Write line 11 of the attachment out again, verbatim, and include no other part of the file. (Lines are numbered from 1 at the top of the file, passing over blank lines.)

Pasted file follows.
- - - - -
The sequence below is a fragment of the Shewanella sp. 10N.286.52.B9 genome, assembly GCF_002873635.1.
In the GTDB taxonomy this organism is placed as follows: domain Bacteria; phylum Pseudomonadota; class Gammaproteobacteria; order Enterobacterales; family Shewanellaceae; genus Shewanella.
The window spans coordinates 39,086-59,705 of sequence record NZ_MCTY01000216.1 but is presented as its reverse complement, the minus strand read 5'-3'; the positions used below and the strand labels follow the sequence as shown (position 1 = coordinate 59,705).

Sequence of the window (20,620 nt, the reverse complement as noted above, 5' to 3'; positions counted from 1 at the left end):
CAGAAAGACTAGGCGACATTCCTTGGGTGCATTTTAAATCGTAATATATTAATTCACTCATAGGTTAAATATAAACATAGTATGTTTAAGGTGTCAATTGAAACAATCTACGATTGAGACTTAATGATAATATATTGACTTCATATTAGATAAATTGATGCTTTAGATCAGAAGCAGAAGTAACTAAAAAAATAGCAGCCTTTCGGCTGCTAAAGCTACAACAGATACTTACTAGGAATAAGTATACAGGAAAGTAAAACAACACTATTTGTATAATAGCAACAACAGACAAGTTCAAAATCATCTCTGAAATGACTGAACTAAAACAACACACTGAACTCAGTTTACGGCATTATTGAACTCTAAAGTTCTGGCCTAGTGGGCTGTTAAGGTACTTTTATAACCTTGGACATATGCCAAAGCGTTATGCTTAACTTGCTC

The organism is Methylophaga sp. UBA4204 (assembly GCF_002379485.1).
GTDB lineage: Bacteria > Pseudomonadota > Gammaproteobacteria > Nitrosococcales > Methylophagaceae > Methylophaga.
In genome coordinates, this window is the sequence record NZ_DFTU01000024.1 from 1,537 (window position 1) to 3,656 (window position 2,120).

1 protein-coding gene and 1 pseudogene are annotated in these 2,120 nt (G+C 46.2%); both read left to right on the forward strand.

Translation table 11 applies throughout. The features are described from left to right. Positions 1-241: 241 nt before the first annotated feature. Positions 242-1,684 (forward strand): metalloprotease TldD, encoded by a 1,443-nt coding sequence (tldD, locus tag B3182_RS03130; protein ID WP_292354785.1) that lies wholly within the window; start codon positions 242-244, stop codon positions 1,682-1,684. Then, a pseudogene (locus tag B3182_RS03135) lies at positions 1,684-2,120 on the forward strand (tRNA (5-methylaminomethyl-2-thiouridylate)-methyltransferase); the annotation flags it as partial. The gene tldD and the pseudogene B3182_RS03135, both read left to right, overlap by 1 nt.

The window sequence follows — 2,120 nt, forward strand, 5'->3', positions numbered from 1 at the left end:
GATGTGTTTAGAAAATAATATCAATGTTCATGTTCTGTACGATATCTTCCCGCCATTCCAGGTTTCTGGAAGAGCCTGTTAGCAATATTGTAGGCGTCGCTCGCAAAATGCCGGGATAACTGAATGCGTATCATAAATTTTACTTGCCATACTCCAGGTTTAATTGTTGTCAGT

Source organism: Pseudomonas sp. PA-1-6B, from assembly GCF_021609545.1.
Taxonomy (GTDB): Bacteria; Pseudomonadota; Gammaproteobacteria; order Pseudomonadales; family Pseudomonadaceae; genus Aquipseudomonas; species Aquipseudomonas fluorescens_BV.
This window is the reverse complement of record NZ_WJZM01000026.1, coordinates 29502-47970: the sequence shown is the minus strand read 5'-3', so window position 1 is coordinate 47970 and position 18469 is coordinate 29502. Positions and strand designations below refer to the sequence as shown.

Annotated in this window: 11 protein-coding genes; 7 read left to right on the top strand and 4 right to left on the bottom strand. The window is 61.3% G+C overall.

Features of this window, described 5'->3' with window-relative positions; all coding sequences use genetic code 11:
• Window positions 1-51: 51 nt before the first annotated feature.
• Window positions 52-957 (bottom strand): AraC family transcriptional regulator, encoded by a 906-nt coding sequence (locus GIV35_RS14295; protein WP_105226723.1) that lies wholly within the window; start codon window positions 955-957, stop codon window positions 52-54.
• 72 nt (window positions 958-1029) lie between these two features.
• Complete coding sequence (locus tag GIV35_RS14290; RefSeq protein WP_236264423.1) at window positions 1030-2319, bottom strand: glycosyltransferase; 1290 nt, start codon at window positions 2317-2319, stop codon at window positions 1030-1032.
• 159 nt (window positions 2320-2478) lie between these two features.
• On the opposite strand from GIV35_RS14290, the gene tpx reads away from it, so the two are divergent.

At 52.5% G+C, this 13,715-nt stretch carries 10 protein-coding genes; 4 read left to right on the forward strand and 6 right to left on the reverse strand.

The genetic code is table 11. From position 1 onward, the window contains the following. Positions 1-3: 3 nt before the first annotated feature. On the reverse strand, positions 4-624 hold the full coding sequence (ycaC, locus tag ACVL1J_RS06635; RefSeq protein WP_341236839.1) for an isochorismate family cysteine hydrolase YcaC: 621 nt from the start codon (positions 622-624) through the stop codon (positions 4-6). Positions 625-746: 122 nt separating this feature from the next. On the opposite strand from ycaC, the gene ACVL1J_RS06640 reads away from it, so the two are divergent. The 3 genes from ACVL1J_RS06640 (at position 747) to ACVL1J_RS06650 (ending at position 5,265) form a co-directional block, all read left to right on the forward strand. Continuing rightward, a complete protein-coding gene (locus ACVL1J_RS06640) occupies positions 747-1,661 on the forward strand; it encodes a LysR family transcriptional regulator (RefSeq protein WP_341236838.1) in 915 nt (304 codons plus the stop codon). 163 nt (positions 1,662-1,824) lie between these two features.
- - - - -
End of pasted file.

The window sequence follows — 2,120 nt, forward strand, 5'->3', positions numbered from 1 at the left end: